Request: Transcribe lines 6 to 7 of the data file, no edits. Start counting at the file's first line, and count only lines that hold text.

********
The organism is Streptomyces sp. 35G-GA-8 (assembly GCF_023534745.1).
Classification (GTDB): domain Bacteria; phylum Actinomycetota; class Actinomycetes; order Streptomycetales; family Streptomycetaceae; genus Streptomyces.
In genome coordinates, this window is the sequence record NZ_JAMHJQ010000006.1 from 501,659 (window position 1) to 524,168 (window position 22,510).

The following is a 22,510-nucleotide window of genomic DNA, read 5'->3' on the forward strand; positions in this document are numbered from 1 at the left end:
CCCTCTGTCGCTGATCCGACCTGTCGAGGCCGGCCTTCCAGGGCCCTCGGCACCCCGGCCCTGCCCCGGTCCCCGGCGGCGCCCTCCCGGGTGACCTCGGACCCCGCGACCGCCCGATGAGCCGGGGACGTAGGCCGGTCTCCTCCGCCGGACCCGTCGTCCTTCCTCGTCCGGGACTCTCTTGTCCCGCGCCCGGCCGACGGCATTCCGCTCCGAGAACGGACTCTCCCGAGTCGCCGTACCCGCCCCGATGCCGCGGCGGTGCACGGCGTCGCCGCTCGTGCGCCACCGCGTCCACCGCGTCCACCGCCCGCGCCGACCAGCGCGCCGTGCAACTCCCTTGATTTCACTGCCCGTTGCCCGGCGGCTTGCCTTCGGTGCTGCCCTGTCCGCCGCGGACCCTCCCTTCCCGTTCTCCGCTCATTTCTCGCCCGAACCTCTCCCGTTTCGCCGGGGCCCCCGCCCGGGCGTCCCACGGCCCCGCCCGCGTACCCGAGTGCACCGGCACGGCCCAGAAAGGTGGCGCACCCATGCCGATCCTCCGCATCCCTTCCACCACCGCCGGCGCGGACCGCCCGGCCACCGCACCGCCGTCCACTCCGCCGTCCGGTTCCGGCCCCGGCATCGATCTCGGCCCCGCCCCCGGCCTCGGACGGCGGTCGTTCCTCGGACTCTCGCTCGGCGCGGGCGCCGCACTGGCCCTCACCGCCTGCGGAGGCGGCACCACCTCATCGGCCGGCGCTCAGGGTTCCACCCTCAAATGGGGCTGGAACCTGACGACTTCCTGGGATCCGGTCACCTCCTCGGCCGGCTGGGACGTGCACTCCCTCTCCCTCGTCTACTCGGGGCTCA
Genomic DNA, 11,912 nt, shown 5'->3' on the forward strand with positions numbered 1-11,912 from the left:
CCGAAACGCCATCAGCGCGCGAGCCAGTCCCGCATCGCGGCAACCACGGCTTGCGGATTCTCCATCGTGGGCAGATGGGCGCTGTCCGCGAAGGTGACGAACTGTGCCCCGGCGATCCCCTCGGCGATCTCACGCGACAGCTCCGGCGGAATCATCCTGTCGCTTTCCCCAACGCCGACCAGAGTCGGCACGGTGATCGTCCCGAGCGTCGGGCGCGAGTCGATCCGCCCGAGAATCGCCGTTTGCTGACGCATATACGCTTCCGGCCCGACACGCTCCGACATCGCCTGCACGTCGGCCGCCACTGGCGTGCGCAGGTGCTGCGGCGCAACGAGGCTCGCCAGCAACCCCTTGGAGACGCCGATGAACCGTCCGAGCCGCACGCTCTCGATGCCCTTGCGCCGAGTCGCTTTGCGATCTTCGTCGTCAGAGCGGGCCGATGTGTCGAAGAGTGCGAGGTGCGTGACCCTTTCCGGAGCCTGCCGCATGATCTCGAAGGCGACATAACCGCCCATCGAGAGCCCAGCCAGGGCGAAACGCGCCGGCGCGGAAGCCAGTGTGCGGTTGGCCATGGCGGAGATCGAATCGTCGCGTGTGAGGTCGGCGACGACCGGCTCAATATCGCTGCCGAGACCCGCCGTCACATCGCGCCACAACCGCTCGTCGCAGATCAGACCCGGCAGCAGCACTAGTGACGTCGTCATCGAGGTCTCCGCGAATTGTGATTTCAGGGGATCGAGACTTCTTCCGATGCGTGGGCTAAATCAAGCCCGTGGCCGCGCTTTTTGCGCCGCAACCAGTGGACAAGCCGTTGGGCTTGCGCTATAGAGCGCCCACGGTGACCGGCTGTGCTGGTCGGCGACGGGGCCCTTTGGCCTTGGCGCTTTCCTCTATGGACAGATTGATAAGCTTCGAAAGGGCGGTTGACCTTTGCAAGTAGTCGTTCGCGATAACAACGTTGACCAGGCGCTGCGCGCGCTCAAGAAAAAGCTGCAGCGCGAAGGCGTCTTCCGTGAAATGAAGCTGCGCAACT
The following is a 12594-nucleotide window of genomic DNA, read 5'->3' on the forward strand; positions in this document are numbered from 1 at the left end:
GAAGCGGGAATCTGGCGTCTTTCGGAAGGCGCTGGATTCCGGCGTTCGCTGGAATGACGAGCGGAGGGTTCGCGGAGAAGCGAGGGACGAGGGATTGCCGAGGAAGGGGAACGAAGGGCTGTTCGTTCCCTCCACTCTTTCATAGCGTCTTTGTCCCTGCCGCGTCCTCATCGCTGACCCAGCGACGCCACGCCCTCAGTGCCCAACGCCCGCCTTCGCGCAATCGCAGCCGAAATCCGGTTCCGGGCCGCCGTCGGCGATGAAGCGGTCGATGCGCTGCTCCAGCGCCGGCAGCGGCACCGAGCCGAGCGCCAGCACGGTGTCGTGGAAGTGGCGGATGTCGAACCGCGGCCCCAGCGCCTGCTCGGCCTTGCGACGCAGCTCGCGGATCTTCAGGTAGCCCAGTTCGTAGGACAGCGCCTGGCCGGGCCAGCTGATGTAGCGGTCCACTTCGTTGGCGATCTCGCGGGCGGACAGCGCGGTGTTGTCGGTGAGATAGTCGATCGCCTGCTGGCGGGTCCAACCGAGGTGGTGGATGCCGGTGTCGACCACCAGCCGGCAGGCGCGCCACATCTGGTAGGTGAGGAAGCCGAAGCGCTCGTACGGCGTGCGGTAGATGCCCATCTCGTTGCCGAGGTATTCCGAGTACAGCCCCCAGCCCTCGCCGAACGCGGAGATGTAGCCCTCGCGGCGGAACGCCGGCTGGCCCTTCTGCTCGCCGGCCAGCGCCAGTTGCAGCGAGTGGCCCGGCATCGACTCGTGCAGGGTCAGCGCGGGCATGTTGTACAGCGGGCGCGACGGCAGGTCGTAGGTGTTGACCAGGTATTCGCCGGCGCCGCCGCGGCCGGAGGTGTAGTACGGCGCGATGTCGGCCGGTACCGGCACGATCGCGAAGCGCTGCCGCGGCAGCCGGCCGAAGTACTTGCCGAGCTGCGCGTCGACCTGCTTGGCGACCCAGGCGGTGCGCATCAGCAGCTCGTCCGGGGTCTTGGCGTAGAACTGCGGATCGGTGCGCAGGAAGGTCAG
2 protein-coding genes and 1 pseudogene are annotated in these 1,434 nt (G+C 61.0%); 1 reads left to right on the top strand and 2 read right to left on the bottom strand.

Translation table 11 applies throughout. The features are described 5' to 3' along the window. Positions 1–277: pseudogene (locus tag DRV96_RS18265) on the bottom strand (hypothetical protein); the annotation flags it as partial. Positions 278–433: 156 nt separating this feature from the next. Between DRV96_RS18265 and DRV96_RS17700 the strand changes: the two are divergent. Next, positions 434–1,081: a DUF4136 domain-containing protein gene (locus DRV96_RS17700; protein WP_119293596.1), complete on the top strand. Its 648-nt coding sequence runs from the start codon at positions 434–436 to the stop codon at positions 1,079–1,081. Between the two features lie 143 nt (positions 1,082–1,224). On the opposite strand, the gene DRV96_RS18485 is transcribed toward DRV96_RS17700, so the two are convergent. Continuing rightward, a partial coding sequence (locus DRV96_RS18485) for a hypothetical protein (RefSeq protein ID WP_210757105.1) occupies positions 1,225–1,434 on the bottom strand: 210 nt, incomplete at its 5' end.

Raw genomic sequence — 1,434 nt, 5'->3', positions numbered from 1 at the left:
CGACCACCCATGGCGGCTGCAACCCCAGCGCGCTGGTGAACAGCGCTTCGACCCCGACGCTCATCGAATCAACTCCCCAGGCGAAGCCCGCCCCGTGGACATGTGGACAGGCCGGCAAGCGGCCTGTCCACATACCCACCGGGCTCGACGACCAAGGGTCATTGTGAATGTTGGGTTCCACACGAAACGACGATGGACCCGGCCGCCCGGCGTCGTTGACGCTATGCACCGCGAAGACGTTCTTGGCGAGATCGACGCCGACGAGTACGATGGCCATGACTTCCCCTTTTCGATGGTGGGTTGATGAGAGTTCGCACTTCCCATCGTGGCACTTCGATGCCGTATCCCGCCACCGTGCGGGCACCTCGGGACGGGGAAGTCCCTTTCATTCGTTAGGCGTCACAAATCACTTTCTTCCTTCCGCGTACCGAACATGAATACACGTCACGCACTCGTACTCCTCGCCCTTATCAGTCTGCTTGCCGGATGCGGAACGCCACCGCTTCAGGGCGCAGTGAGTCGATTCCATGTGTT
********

Genomic DNA, 11,912 nt, shown 5'->3' on the forward strand with positions numbered 1-11,912 from the left:
CCGAAACGCCATCAGCGCGCGAGCCAGTCCCGCATCGCGGCAACCACGGCTTGCGGATTCTCCATCGTGGGCAGATGGGCGCTGTCCGCGAAGGTGACGAACTGTGCCCCGGCGATCCCCTCGGCGATCTCACGCGACAGCTCCGGCGGAATCATCCTGTCGCTTTCCCCAACGCCGACCAGAGTCGGCACGGTGATCGTCCCGAGCGTCGGGCGCGAGTCGATCCGCCCGAGAATCGCCGTTTGCTGACGCATATACGCTTCCGGCCCGACACGCTCCGACATCGCCTGCACGTCGGCCGCCACTGGCGTGCGCAGGTGCTGCGGCGCAACGAGGCTCGCCAGCAACCCCTTGGAGACGCCGATGAACCGTCCGAGCCGCACGCTCTCGATGCCCTTGCGCCGAGTCGCTTTGCGATCTTCGTCGTCAGAGCGGGCCGATGTGTCGAAGAGTGCGAGGTGCGTGACCCTTTCCGGAGCCTGCCGCATGATCTCGAAGGCGACATAACCGCCCATCGAGAGCCCAGCCAGGGCGAAACGCGCCGGCGCGGAAGCCAGTGTGCGGTTGGCCATGGCGGAGATCGAATCGTCGCGTGTGAGGTCGGCGACGACCGGCTCAATATCGCTGCCGAGACCCGCCGTCACATCGCGCCACAACCGCTCGTCGCAGATCAGACCCGGCAGCAGCACTAGTGACGTCGTCATCGAGGTCTCCGCGAATTGTGATTTCAGGGGATCGAGACTTCTTCCGATGCGTGGGCTAAATCAAGCCCGTGGCCGCGCTTTTTGCGCCGCAACCAGTGGACAAGCCGTTGGGCTTGCGCTATAGAGCGCCCACGGTGACCGGCTGTGCTGGTCGGCGACGGGGCCCTTTGGCCTTGGCGCTTTCCTCTATGGACAGATTGATAAGCTTCGAAAGGGCGGTTGACCTTTGCAAGTAGTCGTTCGCGATAACAACGTTGACCAGGCGCTGCGCGCGCTCAAGAAAAAGCTGCAGCGCGAAGGCGTCTTCCGTGAAATGAAGCTGCGCAACT